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The Family Coach

Of course, as soon as I say I can’t write about it while I’m reading, everything changes. The first chapter in Volume 2 of The Golden Bowl is remarkable. Maggie, the Princess, suspects, but does not want to suspect, something is amiss in her life. She fidgets, worries, allays her suspicion but not quite, even until the point when the Prince returns then retreats upstairs to wash before dinner (to wash off the grime from travel being the ostensible reason; to wash off Charlotte the not-quite-implied).

The next chapter begins with Maggie’s making sense of it by remembering recent history, coming to understand it. One attempts is constituted by an extended metaphor that figures quite precisely much of what I said yesterday:

It had been an hour from which the chain of causes and consequences was definitely traceable—so many things, and at the head of the list her father’s marriage, having appeared to her to flow from Charlotte’s visit to Fawns, and that event itself having flowed from the memorable talk. But what perhaps most came out in the light of these concatenations was that it had been for all the world as if Charlotte had been “had in,” as the servants always said of extra help, because they had thus suffered it to be pointed out to them that if their family coach lumbered and stuck the fault was in its lacking its complement of wheels. Having but three, as they might say, it had wanted another, and what had Charlotte done from the first but begin to act, on the spot, and ever so smoothly and beautifully, as a fourth? Nothing had been immediately more manifest than the greater grace of the movement of the vehicle—as to which, for the completeness of her image, Maggie was now supremely to feel how every strain had been lightened for herself. So far as she was one of the wheels she had but to keep in her place; since the work was done for her she felt no weight, and it wasn’t too much to acknowledge that she had scarce to turn round. She had a long pause before the fire during which she might have been fixing with intensity her projected vision, have been conscious even of its taking an absurd, a fantastic shape. She might have been watching the family coach pass and noting that somehow Amerigo and Charlotte were pulling it while she and her father were not so much as pushing. They were seated inside together, dandling the Principino and holding him up to the windows to see and be seen, like an infant positively royal; so that the exertion was all with the others. Maggie found in this image a repeated challenge; again and yet again she paused before the fire: after which, each time, in the manner of one for whom a strong light has suddenly broken, she gave herself to livelier movement. She had seen herself at last, in the picture she was studying, suddenly jump from the coach; whereupon, frankly, with the wonder of the sight, her eyes opened wider and her heart stood still for a moment. She looked at the person so acting as if this person were somebody else, waiting with intensity to see what would follow. The person had taken a decision—which was evidently because an impulse long gathering had at last felt a sharpest pressure. Only how was the decision to be applied?—what in particular would the figure in the picture do? She looked about her, from the middle of the room, under the force of this question, as if there exactly were the field of action involved.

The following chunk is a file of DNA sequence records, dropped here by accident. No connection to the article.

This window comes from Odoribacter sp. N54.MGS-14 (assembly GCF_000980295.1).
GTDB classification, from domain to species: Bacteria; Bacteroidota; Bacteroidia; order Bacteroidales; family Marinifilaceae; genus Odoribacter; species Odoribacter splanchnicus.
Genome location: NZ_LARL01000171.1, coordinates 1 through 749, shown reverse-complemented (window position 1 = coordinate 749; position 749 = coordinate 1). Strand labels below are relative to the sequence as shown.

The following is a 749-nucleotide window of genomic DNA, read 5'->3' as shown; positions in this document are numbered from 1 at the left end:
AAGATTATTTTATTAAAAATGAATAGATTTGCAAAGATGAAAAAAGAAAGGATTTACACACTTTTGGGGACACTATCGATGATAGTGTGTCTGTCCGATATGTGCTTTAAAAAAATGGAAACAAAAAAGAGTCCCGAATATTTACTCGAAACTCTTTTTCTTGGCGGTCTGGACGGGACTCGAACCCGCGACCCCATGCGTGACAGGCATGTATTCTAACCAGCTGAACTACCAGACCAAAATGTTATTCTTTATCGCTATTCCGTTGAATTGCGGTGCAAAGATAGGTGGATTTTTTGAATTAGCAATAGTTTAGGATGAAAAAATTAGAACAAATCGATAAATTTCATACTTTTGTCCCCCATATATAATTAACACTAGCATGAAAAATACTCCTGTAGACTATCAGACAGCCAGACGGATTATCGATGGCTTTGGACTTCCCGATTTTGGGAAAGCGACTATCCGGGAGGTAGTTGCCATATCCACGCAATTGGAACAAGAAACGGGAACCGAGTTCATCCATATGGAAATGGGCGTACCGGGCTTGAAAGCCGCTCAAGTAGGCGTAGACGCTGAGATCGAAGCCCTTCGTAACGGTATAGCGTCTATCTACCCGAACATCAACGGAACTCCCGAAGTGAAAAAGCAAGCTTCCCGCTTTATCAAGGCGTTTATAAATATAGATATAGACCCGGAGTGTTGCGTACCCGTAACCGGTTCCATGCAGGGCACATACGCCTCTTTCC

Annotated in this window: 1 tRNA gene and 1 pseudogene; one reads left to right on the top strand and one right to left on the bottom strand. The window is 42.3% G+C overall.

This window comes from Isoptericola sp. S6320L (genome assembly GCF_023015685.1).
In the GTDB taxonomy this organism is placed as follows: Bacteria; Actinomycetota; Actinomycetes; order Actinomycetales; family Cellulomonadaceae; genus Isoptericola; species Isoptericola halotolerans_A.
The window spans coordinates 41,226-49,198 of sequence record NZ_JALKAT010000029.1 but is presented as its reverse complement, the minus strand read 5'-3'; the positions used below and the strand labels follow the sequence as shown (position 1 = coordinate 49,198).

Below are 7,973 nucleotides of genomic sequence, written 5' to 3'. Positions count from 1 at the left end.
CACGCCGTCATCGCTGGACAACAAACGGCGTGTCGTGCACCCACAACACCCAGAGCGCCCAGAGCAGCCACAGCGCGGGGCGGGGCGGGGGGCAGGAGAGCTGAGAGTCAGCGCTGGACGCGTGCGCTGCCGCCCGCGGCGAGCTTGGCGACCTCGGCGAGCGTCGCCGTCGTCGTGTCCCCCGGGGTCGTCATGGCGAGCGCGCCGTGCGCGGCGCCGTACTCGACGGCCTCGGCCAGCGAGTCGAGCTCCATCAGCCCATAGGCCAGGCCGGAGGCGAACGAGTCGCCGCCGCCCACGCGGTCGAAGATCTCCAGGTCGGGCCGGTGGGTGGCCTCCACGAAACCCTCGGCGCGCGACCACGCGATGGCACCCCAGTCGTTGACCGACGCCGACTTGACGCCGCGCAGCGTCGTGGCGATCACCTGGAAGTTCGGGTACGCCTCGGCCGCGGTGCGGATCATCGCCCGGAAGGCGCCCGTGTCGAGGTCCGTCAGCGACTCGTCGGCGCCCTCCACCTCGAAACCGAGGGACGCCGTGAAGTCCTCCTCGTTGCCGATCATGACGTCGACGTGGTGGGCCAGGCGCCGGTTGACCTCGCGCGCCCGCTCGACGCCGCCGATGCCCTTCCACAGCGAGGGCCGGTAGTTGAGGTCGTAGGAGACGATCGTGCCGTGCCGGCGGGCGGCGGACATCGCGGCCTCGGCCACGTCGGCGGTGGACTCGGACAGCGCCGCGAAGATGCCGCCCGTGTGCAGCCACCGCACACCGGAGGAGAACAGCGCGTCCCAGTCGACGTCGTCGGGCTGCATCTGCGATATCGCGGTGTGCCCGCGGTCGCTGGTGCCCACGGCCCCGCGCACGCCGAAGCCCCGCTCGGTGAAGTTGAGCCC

There is so much of this novel in the metaphor: the need to add to the family in order to make it work (i.e., Maggie won’t leave her father, or even diminish him, for her husband’s sake) and the recognition that Charlotte was the perfect woman to make it work; so perfect were the Prince and Charlotte, in fact, that simply being in place had become for her the important thing. Yet then there’s the looking up, the jumping out to see things better: that’s the point at which Maggie is when she develops this vision. It’s just this sort of perfect, and perfectly placed metaphor that I’m loving in reading James.

But the metaphor doesn’t encapsulate everything. There’s another thread running beneath the narrative of equilibrium that is revealed on occasion (though it also defines the characters, especially the Prince and Charlotte). It’s articulated in the last sentence of the previous chapter, right when the Prince has left to wash (emphasis mine): “Subsidence of the fearsome, for Maggie’s spirit, was always at first positive emergence of the sweet, and it was long since anything had been so sweet to her as the particular quality suddenly given by her present emotion to the sense of possession.” What does it mean when what ultimately calms her is ownership of her husband?